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French actress Marion Cotillard poses as she arrives for the screening of the film ‘L’Homme qu’on Aimait Trop (In the Name of my Daughter)’ at the 67th edition of the Cannes Film Festival in Cannes, southern France
Two worlds explored in ‘Titli’ Indian men confused: director

CANNES, France, May 22, (AFP): Some Indian men are confused and struggle to understand changes to their patriarchal society, amid growing opportunities for women and awareness of sexual violence, film-maker Kanu Behl told AFP in an interview in Cannes. “The times that we live in create a really confused state for the Indian man because he’s used to being patriarchal,” the first-time director said. “He’s used to being the dominating person; he’s used to being the breadwinner; he’s used to having a wife who’s performing a certain role and there’s a lot of role playing that happens and suddenly there’s the whole shift in the world outside.” Behl’s directorial debut, “Titli”, tells the story of a young criminal trying to escape his oppressive family, especially his violent elder brother Vikram who works as a security guard at one of the many new shopping malls springing up all over India. The film is being shown in the Cannes Film Festival’s prestigious new talent section, along with films by other first time directors such as Canadian star Ryan Gosling.

Behl said the fatal gang-rape of a young student in New Delhi in December 2012 had an influence on his film as it happened as he and co-writer Sharat Katariya were putting together their first draft. That crime, which sparked an international outcry, had been a watershed in terms of public awareness of sexual violence against women, he said. A series of mass protests following the rape prompted the government to amend the law, allowing for harsher punishments for rapists, including the death penalty for repeat offenders. Behl said it prompted him to ask where such violence might come from. He and Katariya found themselves exploring the two worlds shown in the film — India’s burgeoning shopping malls and the family, which he called a “fire-breathing monster” in which violence was often as much psychological as physical.

Stressing that he was not making excuses for anyone, he said it led them to reflect on “the world of the consumer, the world of ‘the haves’ and the ones who are on the fringes and the anger and frustration that is built by seeing that shiny polished world for eight hours a day as a security guard and then going back to that other world (of home life in a poor neighbourhood). “The anger builds up because he wants all that for himself too,” he said, referring to his character Vikram. Behl’s film is the only Indian movie at Cannes in what has been a thin year for Asian films with only one — “Still the Water”, by Japan’s Naomi Kawase, competing for the top Palme d’Or prize.

Last year, Cannes feted a “new generation” of Indian film-makers. Ritesh Batra’s “The Lunchbox” and Anurag Kashyap’s “Ugly” were shown on the sidelines of the festival in the independently-run Critics Week and Directors Fortnight respectively. They were joined by fellow directors Karan Johar, Dibakar Banerjee and Zoya Akhtar, who along with Kashyap presented four short films to mark the centenary of Indian film. The Mumbai-based film-maker said a growing number of movies that did not fall into the Bollywood category were being made. “There are young brave film-makers who are doing some really, really interesting work. We are just about beginning to find our voice, a voice that is uniquely Indian, that is about us, that is not borrowed European, that is not from any other cinematic influence like the Koreans, like the Iranians,” he said.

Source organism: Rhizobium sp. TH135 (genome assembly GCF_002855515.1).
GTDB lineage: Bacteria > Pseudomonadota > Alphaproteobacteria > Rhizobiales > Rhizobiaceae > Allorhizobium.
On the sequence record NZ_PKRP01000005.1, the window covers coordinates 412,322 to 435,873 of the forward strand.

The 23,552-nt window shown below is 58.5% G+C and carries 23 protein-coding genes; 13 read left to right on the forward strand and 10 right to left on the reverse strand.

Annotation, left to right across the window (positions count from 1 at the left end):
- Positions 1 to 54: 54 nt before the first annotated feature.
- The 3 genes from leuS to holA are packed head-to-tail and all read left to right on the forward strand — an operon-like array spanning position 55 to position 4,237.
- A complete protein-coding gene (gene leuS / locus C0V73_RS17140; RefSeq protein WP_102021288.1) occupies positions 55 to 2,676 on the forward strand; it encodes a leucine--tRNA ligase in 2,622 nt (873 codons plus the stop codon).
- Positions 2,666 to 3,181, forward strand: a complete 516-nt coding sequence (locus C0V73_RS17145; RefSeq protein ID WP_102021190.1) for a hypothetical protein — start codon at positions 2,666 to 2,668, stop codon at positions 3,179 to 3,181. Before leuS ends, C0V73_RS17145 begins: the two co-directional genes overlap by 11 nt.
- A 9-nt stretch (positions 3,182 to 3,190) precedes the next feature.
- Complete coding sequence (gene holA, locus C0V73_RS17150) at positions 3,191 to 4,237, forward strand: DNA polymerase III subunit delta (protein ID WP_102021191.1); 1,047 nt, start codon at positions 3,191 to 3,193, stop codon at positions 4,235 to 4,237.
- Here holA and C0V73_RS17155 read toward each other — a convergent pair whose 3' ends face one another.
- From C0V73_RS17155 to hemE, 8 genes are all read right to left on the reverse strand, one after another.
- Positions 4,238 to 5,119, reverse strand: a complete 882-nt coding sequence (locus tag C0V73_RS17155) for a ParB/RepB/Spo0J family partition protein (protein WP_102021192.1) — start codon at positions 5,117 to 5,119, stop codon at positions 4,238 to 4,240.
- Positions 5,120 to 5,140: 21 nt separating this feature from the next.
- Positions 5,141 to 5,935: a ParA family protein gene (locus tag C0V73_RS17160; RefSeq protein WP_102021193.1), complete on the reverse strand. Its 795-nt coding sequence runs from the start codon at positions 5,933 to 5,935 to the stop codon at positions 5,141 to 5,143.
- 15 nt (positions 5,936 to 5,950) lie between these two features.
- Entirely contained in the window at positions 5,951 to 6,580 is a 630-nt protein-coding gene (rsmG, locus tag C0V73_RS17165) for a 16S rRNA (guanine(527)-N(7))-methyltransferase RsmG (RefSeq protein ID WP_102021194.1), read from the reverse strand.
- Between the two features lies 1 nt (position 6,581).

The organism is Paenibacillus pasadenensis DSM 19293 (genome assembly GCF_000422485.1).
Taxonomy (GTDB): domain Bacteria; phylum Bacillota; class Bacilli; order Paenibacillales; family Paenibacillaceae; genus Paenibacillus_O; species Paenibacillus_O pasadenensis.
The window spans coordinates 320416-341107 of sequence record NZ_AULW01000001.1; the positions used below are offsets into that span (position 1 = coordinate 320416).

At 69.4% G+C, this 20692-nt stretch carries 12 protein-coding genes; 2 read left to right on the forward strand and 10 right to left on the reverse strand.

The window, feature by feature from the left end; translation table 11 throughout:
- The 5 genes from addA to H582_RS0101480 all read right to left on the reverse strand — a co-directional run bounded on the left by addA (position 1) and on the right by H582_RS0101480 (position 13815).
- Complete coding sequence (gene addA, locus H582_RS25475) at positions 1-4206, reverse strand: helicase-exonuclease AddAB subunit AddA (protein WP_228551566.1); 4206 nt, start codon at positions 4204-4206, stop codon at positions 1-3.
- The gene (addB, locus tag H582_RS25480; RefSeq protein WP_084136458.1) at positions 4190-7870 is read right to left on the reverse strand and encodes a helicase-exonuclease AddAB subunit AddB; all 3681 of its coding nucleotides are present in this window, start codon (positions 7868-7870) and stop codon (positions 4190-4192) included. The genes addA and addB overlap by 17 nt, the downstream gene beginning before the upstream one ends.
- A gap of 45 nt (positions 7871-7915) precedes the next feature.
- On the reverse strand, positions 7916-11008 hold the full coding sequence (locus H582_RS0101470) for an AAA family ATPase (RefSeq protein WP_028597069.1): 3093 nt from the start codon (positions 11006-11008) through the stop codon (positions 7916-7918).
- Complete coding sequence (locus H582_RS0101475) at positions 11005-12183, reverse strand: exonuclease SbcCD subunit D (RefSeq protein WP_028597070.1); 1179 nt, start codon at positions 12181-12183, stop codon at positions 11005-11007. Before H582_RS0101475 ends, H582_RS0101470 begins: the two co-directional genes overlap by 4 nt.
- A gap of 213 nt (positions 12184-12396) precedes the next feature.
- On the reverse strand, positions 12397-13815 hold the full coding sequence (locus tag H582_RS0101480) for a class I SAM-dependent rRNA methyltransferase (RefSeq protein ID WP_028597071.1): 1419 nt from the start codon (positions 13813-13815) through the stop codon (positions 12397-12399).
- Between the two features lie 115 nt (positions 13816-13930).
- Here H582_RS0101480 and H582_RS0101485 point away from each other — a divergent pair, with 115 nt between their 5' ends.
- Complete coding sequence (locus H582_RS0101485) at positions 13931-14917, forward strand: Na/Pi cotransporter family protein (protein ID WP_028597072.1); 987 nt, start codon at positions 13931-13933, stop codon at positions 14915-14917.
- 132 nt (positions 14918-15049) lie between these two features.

“We are finally coming into our own and we are telling stories that are really rooted to our own culture and come from the language and from the milieu. “I think how these voices get refined will be interesting. I’ll be really keenly waiting for all these guys’ second films including my own,” he added.

He is either adored or hated. At this year’s Cannes Film Festival, film legend Jean-Luc Godard had critics scratching their heads over his latest “exasperating and mad” 3D extravaganza. Described by the maestro himself as his best film, “Goodbye to Language” is a frenetic patchwork of vivid scenes and philosophical musings interspersed with stirring music, brutal edits and voices talking over other voices. The 83-year-old himself was noticeably absent from the premiere of his film, sending the cast in his place, but he provided festival organisers with a typically cryptic video message. “Being elsewhere than here, it is not possible for me to be with you, dear comrades, on May 21, in fact it is no longer a film even though it is my best,” he said.

The Guardian’s Peter Bradshaw described the plot as “incomprehensible”, The Hollywood Reporter understood it as an exploration of the dynamics in a couple’s relationship. But for the official description of the film in the festival booklet, “the idea is simple”. “A married woman and a single man meet. They love, they argue, fists fly,” it says. “A dog strays between town and country. The seasons pass. The man and woman meet again. The dog finds itself between them. “The other is in one, the one is in the other and they are three.” One scene sees  couple talking about having a baby — the man wants one but the woman would rather have a dog.